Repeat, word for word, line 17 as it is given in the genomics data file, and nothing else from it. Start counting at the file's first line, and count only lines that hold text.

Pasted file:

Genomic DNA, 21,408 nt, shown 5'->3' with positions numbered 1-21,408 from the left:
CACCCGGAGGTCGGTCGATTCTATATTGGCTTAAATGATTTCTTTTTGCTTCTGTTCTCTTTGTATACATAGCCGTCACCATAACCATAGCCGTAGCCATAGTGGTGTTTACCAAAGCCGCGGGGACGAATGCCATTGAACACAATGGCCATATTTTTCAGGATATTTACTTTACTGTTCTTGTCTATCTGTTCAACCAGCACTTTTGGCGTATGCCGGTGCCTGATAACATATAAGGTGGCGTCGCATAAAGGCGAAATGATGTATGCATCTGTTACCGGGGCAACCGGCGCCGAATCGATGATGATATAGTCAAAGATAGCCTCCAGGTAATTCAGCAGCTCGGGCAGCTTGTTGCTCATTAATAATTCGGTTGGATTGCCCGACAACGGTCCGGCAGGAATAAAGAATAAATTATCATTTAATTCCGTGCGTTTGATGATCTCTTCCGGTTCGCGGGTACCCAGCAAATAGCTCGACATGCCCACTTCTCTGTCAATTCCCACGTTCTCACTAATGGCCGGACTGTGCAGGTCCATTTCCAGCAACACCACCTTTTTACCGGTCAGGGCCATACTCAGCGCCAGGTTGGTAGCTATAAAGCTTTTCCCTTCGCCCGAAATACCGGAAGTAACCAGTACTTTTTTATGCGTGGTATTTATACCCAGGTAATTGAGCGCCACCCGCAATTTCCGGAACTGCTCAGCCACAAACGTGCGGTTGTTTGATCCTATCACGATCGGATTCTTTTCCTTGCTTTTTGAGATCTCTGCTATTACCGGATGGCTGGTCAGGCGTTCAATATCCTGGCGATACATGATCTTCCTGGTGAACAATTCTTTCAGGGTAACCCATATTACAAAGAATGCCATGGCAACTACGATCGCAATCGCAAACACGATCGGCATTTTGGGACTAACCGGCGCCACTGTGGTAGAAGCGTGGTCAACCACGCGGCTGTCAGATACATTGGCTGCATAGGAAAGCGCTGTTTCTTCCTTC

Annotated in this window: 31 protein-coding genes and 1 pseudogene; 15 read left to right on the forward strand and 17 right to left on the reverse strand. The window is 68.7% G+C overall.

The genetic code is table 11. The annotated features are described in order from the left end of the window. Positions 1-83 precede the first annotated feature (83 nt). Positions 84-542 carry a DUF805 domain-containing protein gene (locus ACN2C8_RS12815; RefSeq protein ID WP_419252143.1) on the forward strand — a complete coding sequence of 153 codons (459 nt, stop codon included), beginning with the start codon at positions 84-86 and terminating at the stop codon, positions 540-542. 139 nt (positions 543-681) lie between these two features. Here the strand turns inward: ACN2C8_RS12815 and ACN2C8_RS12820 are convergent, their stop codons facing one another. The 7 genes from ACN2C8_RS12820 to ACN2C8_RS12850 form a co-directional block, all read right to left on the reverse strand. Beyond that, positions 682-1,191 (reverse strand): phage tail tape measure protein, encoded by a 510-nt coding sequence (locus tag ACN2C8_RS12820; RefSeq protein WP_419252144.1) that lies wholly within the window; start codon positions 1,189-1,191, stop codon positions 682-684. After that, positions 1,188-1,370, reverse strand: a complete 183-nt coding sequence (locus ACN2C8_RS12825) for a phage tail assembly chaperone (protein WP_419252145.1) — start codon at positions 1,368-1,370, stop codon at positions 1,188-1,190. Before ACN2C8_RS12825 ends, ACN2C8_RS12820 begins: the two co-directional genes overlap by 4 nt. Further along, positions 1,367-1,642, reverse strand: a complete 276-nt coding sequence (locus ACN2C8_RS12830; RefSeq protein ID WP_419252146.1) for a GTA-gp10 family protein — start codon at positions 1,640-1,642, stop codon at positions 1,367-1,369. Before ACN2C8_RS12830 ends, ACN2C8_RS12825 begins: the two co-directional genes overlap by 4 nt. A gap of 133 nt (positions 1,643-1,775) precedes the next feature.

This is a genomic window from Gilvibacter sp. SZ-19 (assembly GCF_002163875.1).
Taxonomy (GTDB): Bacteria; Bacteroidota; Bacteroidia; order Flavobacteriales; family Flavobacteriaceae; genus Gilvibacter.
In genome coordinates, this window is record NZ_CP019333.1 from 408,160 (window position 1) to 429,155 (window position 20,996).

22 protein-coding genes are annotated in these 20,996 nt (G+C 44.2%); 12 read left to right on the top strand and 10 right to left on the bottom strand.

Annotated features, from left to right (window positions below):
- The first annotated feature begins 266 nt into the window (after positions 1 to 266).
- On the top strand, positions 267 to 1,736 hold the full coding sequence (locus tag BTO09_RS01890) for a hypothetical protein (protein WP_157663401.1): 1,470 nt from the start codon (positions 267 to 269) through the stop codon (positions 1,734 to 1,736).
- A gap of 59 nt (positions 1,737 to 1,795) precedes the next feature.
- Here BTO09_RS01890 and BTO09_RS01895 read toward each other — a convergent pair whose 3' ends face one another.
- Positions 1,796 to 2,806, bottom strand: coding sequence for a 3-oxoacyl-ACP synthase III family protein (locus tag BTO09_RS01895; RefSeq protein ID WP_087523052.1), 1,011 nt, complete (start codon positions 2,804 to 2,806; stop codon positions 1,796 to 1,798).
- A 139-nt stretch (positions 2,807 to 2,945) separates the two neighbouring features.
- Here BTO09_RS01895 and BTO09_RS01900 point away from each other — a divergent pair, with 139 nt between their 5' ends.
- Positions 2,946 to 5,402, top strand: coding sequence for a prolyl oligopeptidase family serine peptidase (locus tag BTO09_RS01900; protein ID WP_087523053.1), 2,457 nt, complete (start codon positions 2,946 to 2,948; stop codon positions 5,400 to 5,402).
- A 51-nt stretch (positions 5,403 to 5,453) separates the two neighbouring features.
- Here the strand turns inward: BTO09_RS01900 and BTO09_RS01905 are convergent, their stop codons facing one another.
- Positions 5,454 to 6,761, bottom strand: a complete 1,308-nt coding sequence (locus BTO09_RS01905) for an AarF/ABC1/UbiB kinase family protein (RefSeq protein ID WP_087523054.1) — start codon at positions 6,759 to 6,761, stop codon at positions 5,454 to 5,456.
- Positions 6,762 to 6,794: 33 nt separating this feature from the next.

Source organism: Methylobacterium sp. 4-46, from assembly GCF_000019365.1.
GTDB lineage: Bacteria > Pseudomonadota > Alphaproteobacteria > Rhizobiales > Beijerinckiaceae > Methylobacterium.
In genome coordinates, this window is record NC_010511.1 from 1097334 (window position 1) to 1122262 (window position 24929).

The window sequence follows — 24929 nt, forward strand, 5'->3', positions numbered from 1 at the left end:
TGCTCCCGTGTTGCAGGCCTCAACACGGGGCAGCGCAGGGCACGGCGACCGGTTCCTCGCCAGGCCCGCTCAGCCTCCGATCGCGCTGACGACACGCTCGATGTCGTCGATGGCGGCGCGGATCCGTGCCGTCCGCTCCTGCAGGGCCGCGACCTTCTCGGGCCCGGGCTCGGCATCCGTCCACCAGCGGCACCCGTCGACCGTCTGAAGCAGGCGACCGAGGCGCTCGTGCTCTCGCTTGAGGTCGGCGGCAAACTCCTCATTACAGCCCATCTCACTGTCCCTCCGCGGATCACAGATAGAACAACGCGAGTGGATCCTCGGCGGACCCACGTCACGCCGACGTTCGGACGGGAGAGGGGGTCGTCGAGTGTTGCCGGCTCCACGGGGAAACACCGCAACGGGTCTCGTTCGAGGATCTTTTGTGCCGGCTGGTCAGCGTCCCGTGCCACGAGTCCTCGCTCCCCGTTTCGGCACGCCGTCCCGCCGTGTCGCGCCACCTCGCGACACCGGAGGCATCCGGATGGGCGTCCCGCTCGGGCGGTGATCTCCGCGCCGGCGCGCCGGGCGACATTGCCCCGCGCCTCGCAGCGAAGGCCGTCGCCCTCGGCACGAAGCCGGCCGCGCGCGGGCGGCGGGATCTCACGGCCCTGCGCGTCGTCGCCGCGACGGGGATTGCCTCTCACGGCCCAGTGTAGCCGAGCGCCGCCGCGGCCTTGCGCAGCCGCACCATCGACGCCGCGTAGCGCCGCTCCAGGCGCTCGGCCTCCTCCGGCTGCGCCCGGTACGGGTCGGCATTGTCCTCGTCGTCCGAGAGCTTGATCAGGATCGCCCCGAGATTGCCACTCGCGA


- Positions 2,946 to 5,402, top strand: coding sequence for a prolyl oligopeptidase family serine peptidase (locus tag BTO09_RS01900; protein ID WP_087523053.1), 2,457 nt, complete (start codon positions 2,946 to 2,948; stop codon positions 5,400 to 5,402).